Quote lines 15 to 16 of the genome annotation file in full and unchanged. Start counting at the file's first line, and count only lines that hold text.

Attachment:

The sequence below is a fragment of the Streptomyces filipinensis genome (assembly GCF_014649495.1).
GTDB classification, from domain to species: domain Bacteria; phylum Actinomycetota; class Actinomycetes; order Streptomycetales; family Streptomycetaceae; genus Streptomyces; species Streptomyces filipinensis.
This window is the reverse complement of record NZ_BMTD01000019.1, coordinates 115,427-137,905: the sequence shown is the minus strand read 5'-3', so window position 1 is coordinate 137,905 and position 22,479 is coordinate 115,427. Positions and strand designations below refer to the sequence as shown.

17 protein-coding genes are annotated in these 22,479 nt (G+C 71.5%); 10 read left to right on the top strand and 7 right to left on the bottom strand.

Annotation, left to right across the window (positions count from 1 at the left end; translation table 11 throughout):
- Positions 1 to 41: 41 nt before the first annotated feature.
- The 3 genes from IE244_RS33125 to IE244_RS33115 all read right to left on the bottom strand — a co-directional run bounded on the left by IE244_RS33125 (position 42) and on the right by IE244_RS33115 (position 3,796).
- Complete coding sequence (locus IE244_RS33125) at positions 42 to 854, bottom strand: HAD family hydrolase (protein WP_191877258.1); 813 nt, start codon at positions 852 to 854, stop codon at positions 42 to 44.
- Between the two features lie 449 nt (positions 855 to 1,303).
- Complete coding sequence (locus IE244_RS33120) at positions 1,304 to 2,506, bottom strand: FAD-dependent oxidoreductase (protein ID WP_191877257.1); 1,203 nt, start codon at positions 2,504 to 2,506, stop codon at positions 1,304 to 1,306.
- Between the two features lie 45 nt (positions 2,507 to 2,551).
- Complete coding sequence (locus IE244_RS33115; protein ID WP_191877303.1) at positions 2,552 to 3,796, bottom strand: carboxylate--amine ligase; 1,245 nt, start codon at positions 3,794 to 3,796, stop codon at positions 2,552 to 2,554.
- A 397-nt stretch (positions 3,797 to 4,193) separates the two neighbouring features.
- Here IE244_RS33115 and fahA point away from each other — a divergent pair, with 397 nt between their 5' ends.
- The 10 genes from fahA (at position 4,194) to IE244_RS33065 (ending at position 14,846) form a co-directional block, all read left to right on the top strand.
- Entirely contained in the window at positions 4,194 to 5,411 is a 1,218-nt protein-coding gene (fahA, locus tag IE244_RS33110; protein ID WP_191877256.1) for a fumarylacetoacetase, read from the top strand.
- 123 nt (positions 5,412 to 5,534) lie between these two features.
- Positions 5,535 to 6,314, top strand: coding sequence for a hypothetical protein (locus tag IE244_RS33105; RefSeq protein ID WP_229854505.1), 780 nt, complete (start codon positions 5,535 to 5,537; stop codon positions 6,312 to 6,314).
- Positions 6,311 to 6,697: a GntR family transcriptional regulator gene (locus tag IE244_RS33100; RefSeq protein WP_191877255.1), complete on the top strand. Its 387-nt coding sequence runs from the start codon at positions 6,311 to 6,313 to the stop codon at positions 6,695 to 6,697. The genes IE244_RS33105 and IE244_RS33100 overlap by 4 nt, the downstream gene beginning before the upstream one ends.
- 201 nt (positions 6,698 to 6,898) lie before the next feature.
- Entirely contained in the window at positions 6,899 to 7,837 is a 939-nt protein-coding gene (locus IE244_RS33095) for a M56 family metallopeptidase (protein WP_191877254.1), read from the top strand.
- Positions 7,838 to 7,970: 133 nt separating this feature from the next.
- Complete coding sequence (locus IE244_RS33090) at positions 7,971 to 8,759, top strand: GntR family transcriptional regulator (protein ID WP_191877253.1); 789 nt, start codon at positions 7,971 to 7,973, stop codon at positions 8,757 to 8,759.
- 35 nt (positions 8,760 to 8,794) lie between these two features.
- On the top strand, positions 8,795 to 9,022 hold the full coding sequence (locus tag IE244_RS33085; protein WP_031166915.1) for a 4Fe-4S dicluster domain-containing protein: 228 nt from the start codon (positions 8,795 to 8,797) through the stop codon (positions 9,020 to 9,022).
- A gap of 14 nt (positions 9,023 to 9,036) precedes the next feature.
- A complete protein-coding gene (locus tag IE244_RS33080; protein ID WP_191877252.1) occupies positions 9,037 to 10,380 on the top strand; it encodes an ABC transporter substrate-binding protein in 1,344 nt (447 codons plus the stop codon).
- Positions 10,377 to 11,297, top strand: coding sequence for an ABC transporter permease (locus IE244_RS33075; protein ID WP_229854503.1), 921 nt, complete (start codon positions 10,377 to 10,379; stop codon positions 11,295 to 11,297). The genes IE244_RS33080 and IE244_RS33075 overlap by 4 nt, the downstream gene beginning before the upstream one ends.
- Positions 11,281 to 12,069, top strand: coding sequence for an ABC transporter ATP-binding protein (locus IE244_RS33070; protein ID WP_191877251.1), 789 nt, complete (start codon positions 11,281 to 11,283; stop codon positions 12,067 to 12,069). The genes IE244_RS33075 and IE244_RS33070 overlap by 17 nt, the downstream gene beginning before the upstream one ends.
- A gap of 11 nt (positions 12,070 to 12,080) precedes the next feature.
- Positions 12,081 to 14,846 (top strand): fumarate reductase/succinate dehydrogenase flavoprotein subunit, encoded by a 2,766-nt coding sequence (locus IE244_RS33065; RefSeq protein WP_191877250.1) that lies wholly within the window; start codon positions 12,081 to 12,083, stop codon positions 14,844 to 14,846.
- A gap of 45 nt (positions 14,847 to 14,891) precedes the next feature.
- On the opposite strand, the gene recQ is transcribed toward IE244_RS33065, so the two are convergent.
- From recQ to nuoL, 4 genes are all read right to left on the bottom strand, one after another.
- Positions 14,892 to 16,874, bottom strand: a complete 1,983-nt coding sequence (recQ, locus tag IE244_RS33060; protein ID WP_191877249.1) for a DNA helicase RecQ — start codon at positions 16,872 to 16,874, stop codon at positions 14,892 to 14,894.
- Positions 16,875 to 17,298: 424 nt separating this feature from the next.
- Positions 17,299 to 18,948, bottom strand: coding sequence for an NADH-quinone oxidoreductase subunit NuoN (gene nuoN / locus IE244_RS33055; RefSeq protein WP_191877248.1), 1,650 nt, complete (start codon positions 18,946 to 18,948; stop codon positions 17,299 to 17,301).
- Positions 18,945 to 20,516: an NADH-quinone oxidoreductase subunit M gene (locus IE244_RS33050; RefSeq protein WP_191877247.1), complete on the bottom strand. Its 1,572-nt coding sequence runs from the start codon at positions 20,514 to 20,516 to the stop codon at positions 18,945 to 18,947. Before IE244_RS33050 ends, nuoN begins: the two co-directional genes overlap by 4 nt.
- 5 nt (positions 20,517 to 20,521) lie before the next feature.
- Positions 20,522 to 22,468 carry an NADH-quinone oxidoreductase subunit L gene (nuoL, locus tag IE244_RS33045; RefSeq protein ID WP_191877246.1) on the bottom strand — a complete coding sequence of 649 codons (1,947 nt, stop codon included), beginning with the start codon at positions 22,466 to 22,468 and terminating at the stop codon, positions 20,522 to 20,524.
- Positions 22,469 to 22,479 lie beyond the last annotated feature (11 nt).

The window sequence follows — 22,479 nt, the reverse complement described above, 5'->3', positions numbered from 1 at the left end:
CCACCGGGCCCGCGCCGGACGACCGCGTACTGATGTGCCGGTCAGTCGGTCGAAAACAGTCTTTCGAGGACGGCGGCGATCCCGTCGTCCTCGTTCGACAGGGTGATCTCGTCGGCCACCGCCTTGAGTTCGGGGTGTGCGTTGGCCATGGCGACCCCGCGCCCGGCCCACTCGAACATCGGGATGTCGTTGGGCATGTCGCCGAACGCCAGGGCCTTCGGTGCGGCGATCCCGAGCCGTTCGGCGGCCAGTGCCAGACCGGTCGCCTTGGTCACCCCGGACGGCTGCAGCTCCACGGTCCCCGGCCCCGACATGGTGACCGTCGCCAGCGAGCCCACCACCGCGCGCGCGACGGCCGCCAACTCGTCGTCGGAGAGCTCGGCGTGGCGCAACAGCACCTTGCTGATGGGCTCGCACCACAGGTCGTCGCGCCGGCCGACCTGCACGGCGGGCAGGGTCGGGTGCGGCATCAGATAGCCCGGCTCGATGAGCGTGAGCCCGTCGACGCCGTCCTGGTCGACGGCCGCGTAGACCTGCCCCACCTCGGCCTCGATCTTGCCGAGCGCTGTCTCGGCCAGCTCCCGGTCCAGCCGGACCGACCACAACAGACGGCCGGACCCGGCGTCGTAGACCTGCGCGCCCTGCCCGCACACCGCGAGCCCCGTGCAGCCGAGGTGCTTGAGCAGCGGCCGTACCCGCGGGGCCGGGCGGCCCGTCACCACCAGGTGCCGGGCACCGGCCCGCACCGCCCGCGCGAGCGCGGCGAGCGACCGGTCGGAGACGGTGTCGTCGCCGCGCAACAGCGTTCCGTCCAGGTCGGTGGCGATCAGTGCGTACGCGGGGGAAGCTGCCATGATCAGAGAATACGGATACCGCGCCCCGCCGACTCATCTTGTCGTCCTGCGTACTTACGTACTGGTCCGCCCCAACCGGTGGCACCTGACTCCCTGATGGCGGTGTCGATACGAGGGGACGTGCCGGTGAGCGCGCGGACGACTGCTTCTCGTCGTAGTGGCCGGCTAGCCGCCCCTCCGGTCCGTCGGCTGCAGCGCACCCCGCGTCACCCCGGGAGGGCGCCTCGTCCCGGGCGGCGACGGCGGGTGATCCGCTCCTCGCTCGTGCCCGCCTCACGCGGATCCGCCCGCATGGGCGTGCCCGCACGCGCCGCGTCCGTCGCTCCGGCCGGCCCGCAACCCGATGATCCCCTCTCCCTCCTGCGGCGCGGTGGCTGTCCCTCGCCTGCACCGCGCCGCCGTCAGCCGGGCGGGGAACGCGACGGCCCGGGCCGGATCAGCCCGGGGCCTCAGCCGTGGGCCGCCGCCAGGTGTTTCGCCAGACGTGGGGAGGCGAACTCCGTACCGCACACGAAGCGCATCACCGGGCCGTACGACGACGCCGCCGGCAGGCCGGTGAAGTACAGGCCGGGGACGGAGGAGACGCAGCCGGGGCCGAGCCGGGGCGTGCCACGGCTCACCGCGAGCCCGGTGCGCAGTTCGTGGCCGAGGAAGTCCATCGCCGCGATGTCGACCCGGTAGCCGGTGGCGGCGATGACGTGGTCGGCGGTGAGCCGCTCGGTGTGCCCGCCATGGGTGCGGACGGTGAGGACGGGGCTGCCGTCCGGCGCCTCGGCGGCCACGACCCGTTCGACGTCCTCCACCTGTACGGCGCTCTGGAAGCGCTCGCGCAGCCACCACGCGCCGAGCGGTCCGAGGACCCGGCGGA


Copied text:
- The 10 genes from fahA (at position 4,194) to IE244_RS33065 (ending at position 14,846) form a co-directional block, all read left to right on the top strand.
- Entirely contained in the window at positions 4,194 to 5,411 is a 1,218-nt protein-coding gene (fahA, locus tag IE244_RS33110; protein ID WP_191877256.1) for a fumarylacetoacetase, read from the top strand.